The organisations of the 21st century face great challenges in incorporating the social and environmental component into their vision. They have evolved from being an entity that generates economic benefits for its shareholders to thinking in an integral way about the Common Good that involves the interested parties, the community where it operates and the reduction of negative effects on the environment.
The origin of CSR (Corporate Social Responsibility) dates back to the early fifties of the 20th century when the American economist Howard Bowen published Responsibilities of the businessman (1953). Throughout the work Bowen questions the responsibility of businessmen in relation to society (Taken from: Responsabilidad de las organizaciones del S XXI. ICE – IMF. 2023).
Today, taking as a reference the adverse effects of business activity on the environment, it is considered that CSR (Corporate Social Responsibility) should aim to ensure sustainability based on a business model that works in the following four interrelated categories:
- Economic: Organisations are entities with an obligation to generate economic benefits for their stakeholders in order to be sustainable over time.
- Legal: They must meet the requirements of the environment in which they operate, including the markets where their products or services reach.
- Ethical: they must act with transparency and consistency in the eyes of society.
- Discretionary: Senior management must manage the organisation with the conviction of respecting the values of the society in which it operates and applying good corporate governance practices.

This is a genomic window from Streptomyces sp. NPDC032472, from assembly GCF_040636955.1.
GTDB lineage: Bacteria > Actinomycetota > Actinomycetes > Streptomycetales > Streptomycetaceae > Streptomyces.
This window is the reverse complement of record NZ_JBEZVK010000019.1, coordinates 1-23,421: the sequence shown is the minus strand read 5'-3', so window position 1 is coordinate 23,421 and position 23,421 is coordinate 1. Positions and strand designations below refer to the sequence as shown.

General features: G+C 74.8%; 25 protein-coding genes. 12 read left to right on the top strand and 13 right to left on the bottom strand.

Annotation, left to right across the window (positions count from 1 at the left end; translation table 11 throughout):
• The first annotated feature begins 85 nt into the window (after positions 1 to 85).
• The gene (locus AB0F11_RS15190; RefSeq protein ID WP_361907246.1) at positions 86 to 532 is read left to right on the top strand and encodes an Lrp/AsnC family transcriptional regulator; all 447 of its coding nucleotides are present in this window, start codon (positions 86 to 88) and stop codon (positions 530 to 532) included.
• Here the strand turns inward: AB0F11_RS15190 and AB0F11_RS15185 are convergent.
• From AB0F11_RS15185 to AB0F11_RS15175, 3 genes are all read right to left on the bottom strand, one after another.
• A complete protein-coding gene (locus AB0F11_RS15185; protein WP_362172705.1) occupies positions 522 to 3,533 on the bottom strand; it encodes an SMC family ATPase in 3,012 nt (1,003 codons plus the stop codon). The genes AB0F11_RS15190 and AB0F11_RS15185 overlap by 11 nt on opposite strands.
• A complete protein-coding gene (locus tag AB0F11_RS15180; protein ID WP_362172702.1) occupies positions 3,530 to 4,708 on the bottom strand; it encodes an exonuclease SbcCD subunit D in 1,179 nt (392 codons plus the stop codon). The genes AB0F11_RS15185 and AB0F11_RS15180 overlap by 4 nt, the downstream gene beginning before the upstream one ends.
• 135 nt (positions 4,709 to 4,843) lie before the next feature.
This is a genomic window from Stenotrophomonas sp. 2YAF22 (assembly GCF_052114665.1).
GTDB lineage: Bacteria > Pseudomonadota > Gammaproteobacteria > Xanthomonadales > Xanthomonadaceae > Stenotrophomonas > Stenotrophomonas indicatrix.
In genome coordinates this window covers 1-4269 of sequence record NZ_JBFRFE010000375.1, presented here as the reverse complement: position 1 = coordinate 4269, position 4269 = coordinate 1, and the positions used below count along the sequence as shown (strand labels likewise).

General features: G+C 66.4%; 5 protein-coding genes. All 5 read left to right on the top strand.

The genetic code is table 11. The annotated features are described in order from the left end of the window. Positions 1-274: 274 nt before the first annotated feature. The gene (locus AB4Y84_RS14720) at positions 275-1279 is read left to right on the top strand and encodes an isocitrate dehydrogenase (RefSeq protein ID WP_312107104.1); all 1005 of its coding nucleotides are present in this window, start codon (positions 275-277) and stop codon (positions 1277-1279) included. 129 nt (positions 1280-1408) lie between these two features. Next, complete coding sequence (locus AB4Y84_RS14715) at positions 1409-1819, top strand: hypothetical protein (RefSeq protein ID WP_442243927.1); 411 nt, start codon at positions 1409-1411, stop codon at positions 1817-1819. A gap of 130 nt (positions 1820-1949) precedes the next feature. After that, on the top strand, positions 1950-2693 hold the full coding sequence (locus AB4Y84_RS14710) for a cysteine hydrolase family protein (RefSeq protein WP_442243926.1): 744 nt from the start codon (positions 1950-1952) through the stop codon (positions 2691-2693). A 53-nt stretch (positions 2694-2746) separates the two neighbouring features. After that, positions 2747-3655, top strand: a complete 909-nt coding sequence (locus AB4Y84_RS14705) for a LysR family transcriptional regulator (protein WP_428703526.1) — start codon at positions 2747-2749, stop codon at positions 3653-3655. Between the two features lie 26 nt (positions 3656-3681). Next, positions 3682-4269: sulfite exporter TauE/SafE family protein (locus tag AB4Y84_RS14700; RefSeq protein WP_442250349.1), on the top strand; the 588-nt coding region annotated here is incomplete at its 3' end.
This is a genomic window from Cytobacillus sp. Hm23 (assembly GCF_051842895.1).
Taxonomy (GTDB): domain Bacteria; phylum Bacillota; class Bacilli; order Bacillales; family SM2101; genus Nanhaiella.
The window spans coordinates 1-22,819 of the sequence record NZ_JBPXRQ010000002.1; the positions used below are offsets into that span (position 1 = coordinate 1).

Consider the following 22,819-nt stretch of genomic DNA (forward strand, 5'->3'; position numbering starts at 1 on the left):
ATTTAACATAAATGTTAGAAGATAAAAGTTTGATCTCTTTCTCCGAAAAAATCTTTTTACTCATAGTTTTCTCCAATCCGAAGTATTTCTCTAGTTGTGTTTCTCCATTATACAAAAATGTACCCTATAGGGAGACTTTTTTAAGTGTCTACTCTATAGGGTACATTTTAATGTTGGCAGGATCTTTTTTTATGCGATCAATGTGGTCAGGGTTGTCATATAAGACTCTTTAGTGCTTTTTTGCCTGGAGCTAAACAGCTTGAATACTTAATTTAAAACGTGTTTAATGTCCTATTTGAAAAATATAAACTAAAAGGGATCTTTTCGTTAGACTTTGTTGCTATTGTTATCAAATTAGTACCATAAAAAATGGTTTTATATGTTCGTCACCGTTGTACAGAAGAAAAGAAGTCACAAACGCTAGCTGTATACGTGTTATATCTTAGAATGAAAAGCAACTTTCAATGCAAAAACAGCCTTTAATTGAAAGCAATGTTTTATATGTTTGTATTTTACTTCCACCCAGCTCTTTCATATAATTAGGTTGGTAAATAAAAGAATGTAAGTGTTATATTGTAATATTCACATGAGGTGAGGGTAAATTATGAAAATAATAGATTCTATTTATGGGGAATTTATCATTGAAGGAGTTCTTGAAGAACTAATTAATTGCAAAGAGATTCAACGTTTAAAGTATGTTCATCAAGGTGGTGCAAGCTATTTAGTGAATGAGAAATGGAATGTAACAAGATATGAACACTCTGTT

The principles on which CSR (Corporate Social Responsibility) is based are:
- Support and respect for HR (Human Rights).
- It is important that companies control their subsidiaries so that these also respect such rights.
- Freedom of association and collective bargaining.
- All forms of forced labour are excluded.
- Abolition of child labour.
- Elimination of all practices that discriminate against employment or corruption.
- Preventive approach to avoid environmental catastrophes.
- Actions that promote environmentally responsible initiatives.
- The promotion and development of environmentally friendly technologies.
- Punishing conduct that involves various forms of corruption and undermines ethical conduct.
(General principles of CSR, taken from the Green Paper Promoting a European framework for Corporate Social Responsibility – 2001).
Organisations have an impact on the environment in which they are installed and operate, therefore, they must consider aspects such as: labour policies, social security, the welfare and growth of their employees, and the living conditions of the surrounding community. The proper management of these aspects will have a positive impact on the reputation of the organisation, its economic benefits and new customers and investors.
An organisation’s strategy for incorporating CSR (Corporate Social Responsibility) into its culture and operations should be designed for the long term, with the objective of generating benefits for the organisation and its environment in a sustainable manner. The organisation should recognise local and cultural differences, applying actions that validate these differences and that are inclusive and recognise diversity as a fundamental value of development.
The organisation should be an active player in generating solutions to potential problems arising from its activity.
Organisations that wish to secure their place in the future must work to validate an integral global vision that is environmentally friendly, inclusive and active in the objective of achieving an integral wellbeing for their stakeholders and community.